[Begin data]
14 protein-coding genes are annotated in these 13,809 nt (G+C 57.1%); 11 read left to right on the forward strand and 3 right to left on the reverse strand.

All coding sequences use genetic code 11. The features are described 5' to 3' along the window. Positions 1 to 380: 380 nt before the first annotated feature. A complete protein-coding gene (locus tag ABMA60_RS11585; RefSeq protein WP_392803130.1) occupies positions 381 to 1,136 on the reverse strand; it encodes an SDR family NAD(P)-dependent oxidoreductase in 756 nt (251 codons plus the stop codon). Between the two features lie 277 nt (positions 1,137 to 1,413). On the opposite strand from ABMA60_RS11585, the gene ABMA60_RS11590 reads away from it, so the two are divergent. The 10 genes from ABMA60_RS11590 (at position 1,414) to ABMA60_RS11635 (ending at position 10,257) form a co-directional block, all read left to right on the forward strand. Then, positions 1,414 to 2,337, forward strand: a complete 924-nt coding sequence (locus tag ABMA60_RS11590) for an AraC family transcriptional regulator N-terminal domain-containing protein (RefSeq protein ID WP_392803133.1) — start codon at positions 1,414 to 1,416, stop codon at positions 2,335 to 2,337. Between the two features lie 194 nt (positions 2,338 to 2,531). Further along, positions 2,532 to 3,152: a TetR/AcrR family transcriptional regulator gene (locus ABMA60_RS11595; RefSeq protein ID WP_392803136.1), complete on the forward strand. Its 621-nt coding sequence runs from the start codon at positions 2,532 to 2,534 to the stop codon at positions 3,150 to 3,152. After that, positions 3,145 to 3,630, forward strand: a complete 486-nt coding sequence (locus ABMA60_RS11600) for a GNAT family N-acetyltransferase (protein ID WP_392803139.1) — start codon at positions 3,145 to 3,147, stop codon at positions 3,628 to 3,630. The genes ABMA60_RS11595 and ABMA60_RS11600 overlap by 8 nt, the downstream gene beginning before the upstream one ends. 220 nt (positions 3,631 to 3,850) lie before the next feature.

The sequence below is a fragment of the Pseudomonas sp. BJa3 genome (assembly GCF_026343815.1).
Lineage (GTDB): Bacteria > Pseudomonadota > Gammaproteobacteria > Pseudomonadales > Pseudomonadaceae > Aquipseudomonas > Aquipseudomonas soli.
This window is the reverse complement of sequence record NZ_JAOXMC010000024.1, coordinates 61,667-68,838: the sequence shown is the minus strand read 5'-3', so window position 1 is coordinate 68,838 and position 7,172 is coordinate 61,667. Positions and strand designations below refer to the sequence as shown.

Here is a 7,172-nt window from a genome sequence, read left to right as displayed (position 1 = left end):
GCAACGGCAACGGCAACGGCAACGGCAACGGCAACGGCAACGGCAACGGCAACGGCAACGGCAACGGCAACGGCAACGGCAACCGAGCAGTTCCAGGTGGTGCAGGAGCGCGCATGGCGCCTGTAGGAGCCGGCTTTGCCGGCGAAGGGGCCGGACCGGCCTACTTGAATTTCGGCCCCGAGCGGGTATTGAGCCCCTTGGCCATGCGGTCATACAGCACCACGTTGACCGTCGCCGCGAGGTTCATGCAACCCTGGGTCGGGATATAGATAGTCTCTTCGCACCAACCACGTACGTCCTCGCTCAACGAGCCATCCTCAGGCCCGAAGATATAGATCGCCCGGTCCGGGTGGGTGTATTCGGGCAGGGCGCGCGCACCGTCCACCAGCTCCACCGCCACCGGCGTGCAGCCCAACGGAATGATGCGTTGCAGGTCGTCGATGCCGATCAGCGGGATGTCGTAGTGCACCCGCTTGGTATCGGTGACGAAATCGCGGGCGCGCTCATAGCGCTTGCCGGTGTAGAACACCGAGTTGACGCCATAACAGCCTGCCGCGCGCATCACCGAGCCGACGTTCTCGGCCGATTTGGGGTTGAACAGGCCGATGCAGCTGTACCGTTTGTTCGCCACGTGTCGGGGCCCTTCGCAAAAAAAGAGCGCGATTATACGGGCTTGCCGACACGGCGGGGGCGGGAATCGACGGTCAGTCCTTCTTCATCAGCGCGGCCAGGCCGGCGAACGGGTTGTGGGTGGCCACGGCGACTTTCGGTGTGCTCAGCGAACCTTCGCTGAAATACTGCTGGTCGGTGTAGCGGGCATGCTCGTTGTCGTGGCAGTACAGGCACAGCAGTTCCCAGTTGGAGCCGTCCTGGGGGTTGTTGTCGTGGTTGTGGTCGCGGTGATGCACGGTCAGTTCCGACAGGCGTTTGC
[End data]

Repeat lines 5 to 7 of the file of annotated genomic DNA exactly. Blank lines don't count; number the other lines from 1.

This window is the reverse complement of sequence record NZ_JAOXMC010000024.1, coordinates 61,667-68,838: the sequence shown is the minus strand read 5'-3', so window position 1 is coordinate 68,838 and position 7,172 is coordinate 61,667. Positions and strand designations below refer to the sequence as shown.

Here is a 7,172-nt window from a genome sequence, read left to right as displayed (position 1 = left end):
GCAACGGCAACGGCAACGGCAACGGCAACGGCAACGGCAACGGCAACGGCAACGGCAACGGCAACGGCAACGGCAACGGCAACCGAGCAGTTCCAGGTGGTGCAGGAGCGCGCATGGCGCCTGTAGGAGCCGGCTTTGCCGGCGAAGGGGCCGGACCGGCCTACTTGAATTTCGGCCCCGAGCGGGTATTGAGCCCCTTGGCCATGCGGTCATACAGCACCACGTTGACCGTCGCCGCGAGGTTCATGCAACCCTGGGTCGGGATATAGATAGTCTCTTCGCACCAACCACGTACGTCCTCGCTCAACGAGCCATCCTCAGGCCCGAAGATATAGATCGCCCGGTCCGGGTGGGTGTATTCGGGCAGGGCGCGCGCACCGTCCACCAGCTCCACCGCCACCGGCGTGCAGCCCAACGGAATGATGCGTTGCAGGTCGTCGATGCCGATCAGCGGGATGTCGTAGTGCACCCGCTTGGTATCGGTGACGAAATCGCGGGCGCGCTCATAGCGCTTGCCGGTGTAGAACACCGAGTTGACGCCATAACAGCCTGCCGCGCGCATCACCGAGCCGACGTTCTCGGCCGATTTGGGGTTGAACAGGCCGATGCAGCTGTACCGTTTGTTCGCCACGTGTCGGGGCCCTTCGCAAAAAAAGAGCGCGATTATACGGGCTTGCCGACACGGCGGGGGCGGGAATCGACGGTCAGTCCTTCTTCATCAGCGCGGCCAGGCCGGCGAACGGGTTGTGGGTGGCCACGGCGACTTTCGGTGTGCTCAGCGAACCTTCGCTGAAATACTGCTGGTCGGTGTAGCGGGCATGCTCGTTGTCGTGGCAGTACAGGCACAGCAGTTCCCAGTTGGAGCCGTCCTGGGGGTTGTTGTCGTGGTTGTGGTCGCGGTGATGCACGGTCAGTTCCGACAGGCGTTTGC